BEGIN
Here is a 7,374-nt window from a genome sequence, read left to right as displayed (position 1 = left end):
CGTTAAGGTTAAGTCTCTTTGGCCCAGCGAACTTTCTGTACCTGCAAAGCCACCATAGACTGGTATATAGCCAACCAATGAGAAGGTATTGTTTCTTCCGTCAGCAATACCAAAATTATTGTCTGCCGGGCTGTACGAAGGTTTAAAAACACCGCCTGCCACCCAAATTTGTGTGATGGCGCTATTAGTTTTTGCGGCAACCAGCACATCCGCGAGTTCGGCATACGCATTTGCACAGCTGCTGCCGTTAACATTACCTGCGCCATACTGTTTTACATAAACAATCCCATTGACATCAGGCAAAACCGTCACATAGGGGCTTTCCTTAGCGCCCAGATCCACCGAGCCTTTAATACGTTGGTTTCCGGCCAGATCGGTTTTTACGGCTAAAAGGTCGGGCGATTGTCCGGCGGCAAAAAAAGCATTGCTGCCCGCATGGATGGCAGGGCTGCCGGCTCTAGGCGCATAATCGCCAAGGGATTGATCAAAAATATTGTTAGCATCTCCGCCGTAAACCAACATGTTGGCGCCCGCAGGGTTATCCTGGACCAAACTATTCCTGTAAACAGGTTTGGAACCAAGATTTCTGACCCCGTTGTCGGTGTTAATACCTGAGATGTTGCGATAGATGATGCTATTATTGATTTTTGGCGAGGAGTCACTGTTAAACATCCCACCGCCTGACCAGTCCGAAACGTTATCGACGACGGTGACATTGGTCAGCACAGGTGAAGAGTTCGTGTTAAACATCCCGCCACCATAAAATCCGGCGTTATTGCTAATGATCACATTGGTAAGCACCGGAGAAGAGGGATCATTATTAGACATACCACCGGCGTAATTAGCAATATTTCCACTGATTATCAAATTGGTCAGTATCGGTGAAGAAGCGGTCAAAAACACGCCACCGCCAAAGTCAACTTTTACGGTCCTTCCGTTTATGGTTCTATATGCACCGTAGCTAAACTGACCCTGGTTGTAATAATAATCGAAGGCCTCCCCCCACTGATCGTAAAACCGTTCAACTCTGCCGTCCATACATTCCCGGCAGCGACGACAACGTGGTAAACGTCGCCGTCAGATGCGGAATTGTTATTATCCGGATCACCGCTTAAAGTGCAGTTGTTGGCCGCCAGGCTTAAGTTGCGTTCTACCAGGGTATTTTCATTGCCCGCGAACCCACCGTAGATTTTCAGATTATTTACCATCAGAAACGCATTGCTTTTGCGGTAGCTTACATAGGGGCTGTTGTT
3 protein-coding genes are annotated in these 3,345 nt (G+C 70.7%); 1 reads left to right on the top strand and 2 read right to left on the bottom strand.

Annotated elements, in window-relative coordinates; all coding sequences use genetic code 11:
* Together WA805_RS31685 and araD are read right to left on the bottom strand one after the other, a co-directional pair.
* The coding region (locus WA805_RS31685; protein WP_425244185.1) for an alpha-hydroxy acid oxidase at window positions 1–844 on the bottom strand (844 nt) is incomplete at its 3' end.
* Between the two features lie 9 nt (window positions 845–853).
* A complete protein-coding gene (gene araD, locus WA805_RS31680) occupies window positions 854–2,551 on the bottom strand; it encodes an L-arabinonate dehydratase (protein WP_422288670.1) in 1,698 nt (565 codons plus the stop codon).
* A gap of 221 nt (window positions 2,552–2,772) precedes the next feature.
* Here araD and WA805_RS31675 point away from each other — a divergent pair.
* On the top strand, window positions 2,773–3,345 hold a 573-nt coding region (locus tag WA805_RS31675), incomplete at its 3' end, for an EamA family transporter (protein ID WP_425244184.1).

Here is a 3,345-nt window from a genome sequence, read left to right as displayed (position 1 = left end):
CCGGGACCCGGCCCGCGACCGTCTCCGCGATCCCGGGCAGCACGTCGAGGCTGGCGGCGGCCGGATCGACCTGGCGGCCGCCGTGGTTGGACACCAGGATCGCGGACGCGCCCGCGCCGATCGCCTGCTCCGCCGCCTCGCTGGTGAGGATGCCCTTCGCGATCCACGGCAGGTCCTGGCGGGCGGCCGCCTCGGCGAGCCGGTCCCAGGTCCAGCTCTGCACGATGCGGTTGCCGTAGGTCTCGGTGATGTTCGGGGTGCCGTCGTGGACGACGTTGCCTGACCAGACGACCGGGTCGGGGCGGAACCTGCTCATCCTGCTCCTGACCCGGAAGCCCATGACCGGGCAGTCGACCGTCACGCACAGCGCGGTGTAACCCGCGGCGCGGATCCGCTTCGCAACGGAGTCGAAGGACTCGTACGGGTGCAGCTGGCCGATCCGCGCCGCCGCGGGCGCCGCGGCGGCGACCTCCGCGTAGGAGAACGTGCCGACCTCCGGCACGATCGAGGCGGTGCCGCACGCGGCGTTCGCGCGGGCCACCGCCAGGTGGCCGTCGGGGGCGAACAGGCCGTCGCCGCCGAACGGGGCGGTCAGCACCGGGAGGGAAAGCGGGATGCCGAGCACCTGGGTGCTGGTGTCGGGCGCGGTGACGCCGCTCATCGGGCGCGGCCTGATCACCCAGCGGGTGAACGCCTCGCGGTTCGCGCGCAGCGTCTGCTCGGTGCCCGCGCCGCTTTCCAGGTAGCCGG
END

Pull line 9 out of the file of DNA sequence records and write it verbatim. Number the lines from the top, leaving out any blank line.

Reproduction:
* A gap of 221 nt (window positions 2,552–2,772) precedes the next feature.